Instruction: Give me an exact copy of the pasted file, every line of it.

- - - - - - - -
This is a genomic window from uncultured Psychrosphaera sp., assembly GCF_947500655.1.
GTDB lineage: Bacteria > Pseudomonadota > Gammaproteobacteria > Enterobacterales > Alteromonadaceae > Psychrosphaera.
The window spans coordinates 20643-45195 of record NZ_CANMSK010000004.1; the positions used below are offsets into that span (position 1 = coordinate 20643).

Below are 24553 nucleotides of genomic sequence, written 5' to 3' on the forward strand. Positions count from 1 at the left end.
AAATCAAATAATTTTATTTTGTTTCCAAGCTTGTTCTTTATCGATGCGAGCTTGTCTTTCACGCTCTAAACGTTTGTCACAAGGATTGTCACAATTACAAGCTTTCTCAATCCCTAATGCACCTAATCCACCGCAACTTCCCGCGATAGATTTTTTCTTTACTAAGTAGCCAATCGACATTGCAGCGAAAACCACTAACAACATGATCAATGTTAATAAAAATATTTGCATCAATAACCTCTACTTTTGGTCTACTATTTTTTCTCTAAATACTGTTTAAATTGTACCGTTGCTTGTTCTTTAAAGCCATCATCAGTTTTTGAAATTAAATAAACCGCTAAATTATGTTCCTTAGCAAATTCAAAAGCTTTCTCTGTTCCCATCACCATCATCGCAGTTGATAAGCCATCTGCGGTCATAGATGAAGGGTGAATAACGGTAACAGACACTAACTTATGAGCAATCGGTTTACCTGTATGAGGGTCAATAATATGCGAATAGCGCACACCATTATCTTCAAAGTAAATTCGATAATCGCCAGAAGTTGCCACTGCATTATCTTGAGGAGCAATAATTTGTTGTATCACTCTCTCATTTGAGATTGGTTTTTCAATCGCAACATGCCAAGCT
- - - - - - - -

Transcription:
This is a genomic window from uncultured Psychrosphaera sp., assembly GCF_947500655.1.
GTDB lineage: Bacteria > Pseudomonadota > Gammaproteobacteria > Enterobacterales > Alteromonadaceae > Psychrosphaera.
The window spans coordinates 20643-45195 of record NZ_CANMSK010000004.1; the positions used below are offsets into that span (position 1 = coordinate 20643).

Below are 24553 nucleotides of genomic sequence, written 5' to 3' on the forward strand. Positions count from 1 at the left end.
AAATCAAATAATTTTATTTTGTTTCCAAGCTTGTTCTTTATCGATGCGAGCTTGTCTTTCACGCTCTAAACGTTTGTCACAAGGATTGTCACAATTACAAGCTTTCTCAATCCCTAATGCACCTAATCCACCGCAACTTCCCGCGATAGATTTTTTCTTTACTAAGTAGCCAATCGACATTGCAGCGAAAACCACTAACAACATGATCAATGTTAATAAAAATATTTGCATCAATAACCTCTACTTTTGGTCTACTATTTTTTCTCTAAATACTGTTTAAATTGTACCGTTGCTTGTTCTTTAAAGCCATCATCAGTTTTTGAAATTAAATAAACCGCTAAATTATGTTCCTTAGCAAATTCAAAAGCTTTCTCTGTTCCCATCACCATCATCGCAGTTGATAAGCCATCTGCGGTCATAGATGAAGGGTGAATAACGGTAACAGACACTAACTTATGAGCAATCGGTTTACCTGTATGAGGGTCAATAATATGCGAATAGCGCACACCATTATCTTCAAAGTAAATTCGATAATCGCCAGAAGTTGCCACTGCATTATCTTGAGGAGCAATAATTTGTTGTATCACTCTCTCATTTGAGATTGGTTTTTCAATCGCAACATGCCAAGCT